Another Christmas favourite is the sugar cookie-- made with the simplest ingredients like sugar, flour, and butter. While it is said to have originated in Medieval Europe, it became more common in 18th-century America, coinciding with the availability of refined sugar. During the 19th century, especially around the Christmas season, sugar cookies became a canvas for intricate designs and decorations, and in the 20th century, the advent of cookie cutters and tools further gave way to creativity galore.

In India, we have kulkul, a fried or baked treat made of flour, sugar, coconut milk, and sometimes semolina for texture. It is a Portuguese inheritance made in Goa and coastal Karnataka. "Although I don't live in Karwar (North Karnataka coast) anymore, I feel close to home when I make kulkuls for Christmas," shared Leena, who now lives in Australia. She said that her Christmas in the Australian summer is celebrated as a beach party with her friends.

Kulkuls | Image: Aromatic Essence

In Kerala, "rose cookies" are more prominent. Traditionally called achappam, these are sweet fried goodies known for their flower-like shape. It gets its shape (and name) from a mould which in Malayalam, is called "achu". Apparently, the achappam was brought to the Malabar region by Dutch traders from the East India Company. While some families like their achappams mildly sweet and spiced like a snack, some others like it coated with sugar syrup to eat as dessert.

rose cookies
Achappam |  Image: South Side Habits

The Great Christmas Feast


These Christmas dishes do not even scratch the surface of the elaborate and diverse foods that most families across India indulge in. On Christmas day, families get together for a feast complete with meat, wine, and desserts. Even if traditions and cultures across families vary, a grand Christmas meal is ubiquitous. 


"We celebrate Christmas with a big group of people and have a potluck, where each person makes one dish and brings it. We make cake, appam, stew, fried chicken, seafood dishes, pork vindaloo, beef fry, duck roast, cutlets, and more. We also have a dish called pork roast which is eaten with a mustard paste. That paste is made a few days ahead of Christmas so it gets fermented properly and then it can be stored for about a year," said Annette Maria.

Irine Varghese from Kerala said that her family prefers store-bought Christmas cake and wine. "In our family, we buy the cake and wine from out because it takes so much time to make. We follow a fast for 25 days before Christmas where we don't eat meat, and on the day of Christmas we break the fast after mass and have chicken, seafood, and beef for our meal," she said.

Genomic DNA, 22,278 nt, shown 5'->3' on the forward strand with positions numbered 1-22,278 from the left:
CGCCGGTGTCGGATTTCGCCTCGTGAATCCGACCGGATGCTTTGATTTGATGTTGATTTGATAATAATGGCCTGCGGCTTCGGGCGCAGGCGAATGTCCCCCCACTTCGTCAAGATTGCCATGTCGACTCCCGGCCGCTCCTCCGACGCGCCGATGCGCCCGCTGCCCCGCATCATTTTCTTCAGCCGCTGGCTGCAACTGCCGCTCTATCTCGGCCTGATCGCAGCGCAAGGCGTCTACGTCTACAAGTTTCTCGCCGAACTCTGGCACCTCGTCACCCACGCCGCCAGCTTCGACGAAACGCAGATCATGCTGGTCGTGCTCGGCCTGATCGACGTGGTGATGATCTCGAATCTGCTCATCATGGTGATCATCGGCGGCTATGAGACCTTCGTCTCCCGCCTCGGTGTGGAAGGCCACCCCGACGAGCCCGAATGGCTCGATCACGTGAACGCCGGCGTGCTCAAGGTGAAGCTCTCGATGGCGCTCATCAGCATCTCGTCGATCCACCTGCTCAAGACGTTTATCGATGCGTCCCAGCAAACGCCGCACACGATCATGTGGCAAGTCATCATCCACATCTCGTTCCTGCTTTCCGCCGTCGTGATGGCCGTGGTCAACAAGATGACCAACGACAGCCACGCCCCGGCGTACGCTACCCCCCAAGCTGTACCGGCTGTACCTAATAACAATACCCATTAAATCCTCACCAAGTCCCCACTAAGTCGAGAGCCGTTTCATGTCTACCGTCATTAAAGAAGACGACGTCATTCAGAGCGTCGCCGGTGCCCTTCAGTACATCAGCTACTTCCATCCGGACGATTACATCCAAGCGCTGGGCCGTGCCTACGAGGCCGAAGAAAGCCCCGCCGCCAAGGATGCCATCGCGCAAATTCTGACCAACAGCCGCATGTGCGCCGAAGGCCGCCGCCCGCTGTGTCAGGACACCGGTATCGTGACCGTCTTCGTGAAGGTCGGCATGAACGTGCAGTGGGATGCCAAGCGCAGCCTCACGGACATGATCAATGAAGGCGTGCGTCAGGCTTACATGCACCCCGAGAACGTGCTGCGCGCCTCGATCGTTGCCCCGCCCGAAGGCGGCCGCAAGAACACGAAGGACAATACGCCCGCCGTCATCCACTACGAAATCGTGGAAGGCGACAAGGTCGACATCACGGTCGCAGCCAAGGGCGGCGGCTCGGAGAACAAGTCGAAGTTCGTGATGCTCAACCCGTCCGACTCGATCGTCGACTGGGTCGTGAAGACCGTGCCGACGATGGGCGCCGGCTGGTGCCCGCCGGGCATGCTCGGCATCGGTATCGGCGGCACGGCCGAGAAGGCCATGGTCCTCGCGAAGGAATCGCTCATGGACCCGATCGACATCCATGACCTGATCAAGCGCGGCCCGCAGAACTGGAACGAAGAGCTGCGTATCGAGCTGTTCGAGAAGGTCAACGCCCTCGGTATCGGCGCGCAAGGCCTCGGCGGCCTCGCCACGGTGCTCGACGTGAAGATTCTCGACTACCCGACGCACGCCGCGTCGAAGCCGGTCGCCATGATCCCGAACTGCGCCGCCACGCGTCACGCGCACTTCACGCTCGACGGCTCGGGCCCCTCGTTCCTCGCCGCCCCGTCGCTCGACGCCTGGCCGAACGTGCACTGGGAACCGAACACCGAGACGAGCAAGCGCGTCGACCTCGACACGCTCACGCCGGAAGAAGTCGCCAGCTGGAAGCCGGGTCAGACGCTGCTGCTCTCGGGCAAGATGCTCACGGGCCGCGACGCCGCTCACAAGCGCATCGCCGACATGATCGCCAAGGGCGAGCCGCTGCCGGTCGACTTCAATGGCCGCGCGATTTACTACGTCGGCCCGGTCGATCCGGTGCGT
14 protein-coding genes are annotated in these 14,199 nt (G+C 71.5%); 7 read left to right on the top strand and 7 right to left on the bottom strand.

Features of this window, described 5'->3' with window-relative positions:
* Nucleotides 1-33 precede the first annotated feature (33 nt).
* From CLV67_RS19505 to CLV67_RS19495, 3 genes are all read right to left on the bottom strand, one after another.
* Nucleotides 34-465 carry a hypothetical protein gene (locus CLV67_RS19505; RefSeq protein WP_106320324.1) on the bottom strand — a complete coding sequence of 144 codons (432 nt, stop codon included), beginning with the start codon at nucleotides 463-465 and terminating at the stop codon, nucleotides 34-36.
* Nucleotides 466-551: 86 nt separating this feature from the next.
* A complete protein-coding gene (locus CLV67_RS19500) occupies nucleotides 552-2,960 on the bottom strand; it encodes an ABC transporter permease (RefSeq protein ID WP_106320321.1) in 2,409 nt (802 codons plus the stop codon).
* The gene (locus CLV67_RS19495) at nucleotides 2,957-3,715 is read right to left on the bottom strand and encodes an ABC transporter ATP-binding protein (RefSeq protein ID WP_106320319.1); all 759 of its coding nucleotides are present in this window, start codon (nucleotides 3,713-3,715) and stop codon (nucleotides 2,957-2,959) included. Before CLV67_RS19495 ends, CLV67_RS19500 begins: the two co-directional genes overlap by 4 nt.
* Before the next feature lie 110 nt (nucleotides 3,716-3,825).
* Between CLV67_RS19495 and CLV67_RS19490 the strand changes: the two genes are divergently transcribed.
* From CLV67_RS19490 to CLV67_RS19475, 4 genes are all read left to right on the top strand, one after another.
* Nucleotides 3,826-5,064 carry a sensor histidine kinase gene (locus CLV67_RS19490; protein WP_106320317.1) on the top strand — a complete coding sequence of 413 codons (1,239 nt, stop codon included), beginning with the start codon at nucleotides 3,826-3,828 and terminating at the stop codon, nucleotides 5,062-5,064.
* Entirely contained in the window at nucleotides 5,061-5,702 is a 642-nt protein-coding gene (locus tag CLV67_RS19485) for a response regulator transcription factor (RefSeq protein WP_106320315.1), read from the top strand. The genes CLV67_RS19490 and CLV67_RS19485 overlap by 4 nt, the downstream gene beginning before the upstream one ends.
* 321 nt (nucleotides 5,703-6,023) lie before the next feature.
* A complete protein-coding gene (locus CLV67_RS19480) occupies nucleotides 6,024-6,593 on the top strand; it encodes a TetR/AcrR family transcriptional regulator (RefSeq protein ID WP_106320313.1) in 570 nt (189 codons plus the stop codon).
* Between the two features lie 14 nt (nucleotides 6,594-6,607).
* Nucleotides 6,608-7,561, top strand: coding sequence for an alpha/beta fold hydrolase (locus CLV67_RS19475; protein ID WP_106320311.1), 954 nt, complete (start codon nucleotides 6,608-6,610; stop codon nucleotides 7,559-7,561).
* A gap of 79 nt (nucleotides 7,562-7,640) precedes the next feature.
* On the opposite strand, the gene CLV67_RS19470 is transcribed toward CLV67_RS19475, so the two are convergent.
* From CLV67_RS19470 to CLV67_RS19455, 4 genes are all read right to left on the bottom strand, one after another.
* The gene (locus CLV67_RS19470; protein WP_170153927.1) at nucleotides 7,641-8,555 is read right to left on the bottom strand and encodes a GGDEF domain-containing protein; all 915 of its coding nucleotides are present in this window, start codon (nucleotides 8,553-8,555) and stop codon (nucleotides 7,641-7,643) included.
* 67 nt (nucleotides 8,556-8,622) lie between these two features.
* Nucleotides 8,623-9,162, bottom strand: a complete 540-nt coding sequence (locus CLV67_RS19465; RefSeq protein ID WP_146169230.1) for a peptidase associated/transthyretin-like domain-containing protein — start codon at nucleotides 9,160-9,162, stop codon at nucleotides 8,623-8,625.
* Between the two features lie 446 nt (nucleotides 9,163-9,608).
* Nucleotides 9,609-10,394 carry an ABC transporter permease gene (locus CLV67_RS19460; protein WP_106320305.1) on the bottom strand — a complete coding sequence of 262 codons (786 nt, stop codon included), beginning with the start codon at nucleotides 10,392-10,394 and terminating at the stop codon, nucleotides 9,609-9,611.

Celebrations Beyond Communities

Owing to the lingering joy that the festive season brings with it, people who traditionally do not celebrate Christmas also join in on the fun. Many people from other communities try their hand at baking Christmas goodies or celebrate the festivities with a feast. Aishwarya S, a part-time food content creator from Bengaluru shared her sweet memories with Christmas. 

Sharing that she has prepped dry fruits for plum cake this year she said, "My earliest memory of Christmas is watching those Christmas movies which got me into the spirit of Christmas even though we don't traditionally celebrate it. My granddad used to take us out for breakfast or lunch on Christmas day, and on the way back he bought us a cake and I cherish that memory a lot... Thanks to the Covid lockdown I got into baking and that year for Christmas I went all out and experimented with so many recipes-- plum cake, gingerbread cookies, rum balls, cinnamon buns, and many more, but plum cake is a tradition I would like to carry forward because it brings back so many childhood memories." 

christmas food evolution
Rum balls, cinnamon buns, plum cake, and wreath salad made by Aishwarya S 

Similar to Aishwarya, Jehan Nizar, a Chennai-based food writer, researcher and journalistic educator shared an interesting anecdote about how festivities were enjoyed in Dubai, where she spent her childhood. 

She said, "Growing up in Dubai, the one old-school tradition that was synonymous with Christmas for my mum and I was buying the season’s first loaf of fruit cake... Traditionally, the fruit is soaked in rum about two or three months in advance, to give it a boozy hit. In countries like the UAE, alcohol-free versions were more commonly churned out in keeping with Muslim sensibilities, but I’m still amused by the fact that people in the know would go to some of the Indian bakeries and stealthily ask for some under-the-table “special” (read spiked) Christmas cake - sort of akin to turning up at a speakeasy and being asked for a code word."

Both Aishwarya and Nizar were enthusiastic to share their expounded memories of Christmas, proving that the merriness of festivities is spread across different communities. Food is a grand part of any festivity as it unites people from various backgrounds, making it an integral part of historic culture. While different families have their unique traditions, the spirit of Christmas is felt by all.